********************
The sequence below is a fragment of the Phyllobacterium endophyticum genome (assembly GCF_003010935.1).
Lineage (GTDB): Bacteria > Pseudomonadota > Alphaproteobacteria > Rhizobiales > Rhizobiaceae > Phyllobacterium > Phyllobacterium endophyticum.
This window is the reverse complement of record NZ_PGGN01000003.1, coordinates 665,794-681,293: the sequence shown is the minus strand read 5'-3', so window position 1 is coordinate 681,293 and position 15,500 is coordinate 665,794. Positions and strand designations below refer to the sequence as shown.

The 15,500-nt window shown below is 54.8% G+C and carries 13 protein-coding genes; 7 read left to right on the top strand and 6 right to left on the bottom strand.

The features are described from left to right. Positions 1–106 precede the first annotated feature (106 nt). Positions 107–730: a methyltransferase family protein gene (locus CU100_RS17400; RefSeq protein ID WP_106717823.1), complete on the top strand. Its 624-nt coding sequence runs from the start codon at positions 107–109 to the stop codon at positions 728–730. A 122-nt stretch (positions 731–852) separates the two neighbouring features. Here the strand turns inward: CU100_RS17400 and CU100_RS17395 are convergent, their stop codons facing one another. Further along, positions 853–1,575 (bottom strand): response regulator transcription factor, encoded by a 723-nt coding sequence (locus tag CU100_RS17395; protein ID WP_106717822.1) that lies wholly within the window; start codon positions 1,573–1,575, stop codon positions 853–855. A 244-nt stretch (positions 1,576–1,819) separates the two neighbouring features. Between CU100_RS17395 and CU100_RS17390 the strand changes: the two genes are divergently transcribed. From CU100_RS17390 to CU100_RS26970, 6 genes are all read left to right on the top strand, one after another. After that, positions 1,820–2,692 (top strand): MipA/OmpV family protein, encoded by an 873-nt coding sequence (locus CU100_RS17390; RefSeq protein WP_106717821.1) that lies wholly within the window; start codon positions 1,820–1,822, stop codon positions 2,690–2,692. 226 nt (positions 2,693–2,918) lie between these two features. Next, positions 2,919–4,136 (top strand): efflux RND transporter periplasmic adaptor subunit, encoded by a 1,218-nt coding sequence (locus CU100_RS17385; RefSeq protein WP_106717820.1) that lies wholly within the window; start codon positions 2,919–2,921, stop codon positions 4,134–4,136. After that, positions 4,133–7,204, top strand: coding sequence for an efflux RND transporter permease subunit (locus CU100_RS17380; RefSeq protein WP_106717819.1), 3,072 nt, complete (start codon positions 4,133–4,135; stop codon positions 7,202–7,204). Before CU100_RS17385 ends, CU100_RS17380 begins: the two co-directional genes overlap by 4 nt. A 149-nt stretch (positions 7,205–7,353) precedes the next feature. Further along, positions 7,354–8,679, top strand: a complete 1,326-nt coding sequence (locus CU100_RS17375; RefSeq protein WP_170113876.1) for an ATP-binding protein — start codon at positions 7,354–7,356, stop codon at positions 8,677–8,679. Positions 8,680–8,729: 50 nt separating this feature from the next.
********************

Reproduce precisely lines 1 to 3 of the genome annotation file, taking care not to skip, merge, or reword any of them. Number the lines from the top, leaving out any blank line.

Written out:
The sequence below is a fragment of the Phyllobacterium endophyticum genome (assembly GCF_003010935.1).
Lineage (GTDB): Bacteria > Pseudomonadota > Alphaproteobacteria > Rhizobiales > Rhizobiaceae > Phyllobacterium > Phyllobacterium endophyticum.
This window is the reverse complement of record NZ_PGGN01000003.1, coordinates 665,794-681,293: the sequence shown is the minus strand read 5'-3', so window position 1 is coordinate 681,293 and position 15,500 is coordinate 665,794. Positions and strand designations below refer to the sequence as shown.